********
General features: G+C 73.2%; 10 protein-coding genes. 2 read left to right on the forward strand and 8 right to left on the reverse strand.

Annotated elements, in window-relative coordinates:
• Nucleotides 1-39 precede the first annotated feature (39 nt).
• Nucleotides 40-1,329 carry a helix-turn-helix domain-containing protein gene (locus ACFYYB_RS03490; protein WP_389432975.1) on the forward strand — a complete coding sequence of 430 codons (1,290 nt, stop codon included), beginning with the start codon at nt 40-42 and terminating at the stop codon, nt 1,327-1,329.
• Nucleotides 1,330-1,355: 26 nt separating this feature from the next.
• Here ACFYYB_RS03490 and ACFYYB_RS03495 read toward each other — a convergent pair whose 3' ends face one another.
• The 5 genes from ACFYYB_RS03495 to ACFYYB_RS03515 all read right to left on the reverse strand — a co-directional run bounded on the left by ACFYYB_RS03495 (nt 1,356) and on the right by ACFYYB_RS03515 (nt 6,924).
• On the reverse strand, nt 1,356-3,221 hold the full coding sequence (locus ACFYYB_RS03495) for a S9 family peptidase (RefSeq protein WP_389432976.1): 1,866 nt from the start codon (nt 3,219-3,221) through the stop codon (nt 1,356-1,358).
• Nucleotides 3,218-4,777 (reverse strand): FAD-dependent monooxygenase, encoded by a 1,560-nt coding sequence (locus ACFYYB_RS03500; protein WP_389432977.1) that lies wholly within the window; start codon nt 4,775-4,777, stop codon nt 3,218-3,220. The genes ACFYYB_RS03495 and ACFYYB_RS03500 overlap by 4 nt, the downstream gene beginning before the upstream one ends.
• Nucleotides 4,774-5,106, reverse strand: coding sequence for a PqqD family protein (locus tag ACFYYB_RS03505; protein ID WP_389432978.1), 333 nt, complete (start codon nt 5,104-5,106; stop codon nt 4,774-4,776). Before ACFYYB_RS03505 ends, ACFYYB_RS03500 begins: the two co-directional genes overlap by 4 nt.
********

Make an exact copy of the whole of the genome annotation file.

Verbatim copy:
General features: G+C 73.2%; 10 protein-coding genes. 2 read left to right on the forward strand and 8 right to left on the reverse strand.

Annotated elements, in window-relative coordinates:
• Nucleotides 1-39 precede the first annotated feature (39 nt).
• Nucleotides 40-1,329 carry a helix-turn-helix domain-containing protein gene (locus ACFYYB_RS03490; protein WP_389432975.1) on the forward strand — a complete coding sequence of 430 codons (1,290 nt, stop codon included), beginning with the start codon at nt 40-42 and terminating at the stop codon, nt 1,327-1,329.
• Nucleotides 1,330-1,355: 26 nt separating this feature from the next.
• Here ACFYYB_RS03490 and ACFYYB_RS03495 read toward each other — a convergent pair whose 3' ends face one another.
• The 5 genes from ACFYYB_RS03495 to ACFYYB_RS03515 all read right to left on the reverse strand — a co-directional run bounded on the left by ACFYYB_RS03495 (nt 1,356) and on the right by ACFYYB_RS03515 (nt 6,924).
• On the reverse strand, nt 1,356-3,221 hold the full coding sequence (locus ACFYYB_RS03495) for a S9 family peptidase (RefSeq protein WP_389432976.1): 1,866 nt from the start codon (nt 3,219-3,221) through the stop codon (nt 1,356-1,358).
• Nucleotides 3,218-4,777 (reverse strand): FAD-dependent monooxygenase, encoded by a 1,560-nt coding sequence (locus ACFYYB_RS03500; protein WP_389432977.1) that lies wholly within the window; start codon nt 4,775-4,777, stop codon nt 3,218-3,220. The genes ACFYYB_RS03495 and ACFYYB_RS03500 overlap by 4 nt, the downstream gene beginning before the upstream one ends.
• Nucleotides 4,774-5,106, reverse strand: coding sequence for a PqqD family protein (locus tag ACFYYB_RS03505; protein ID WP_389432978.1), 333 nt, complete (start codon nt 5,104-5,106; stop codon nt 4,774-4,776). Before ACFYYB_RS03505 ends, ACFYYB_RS03500 begins: the two co-directional genes overlap by 4 nt.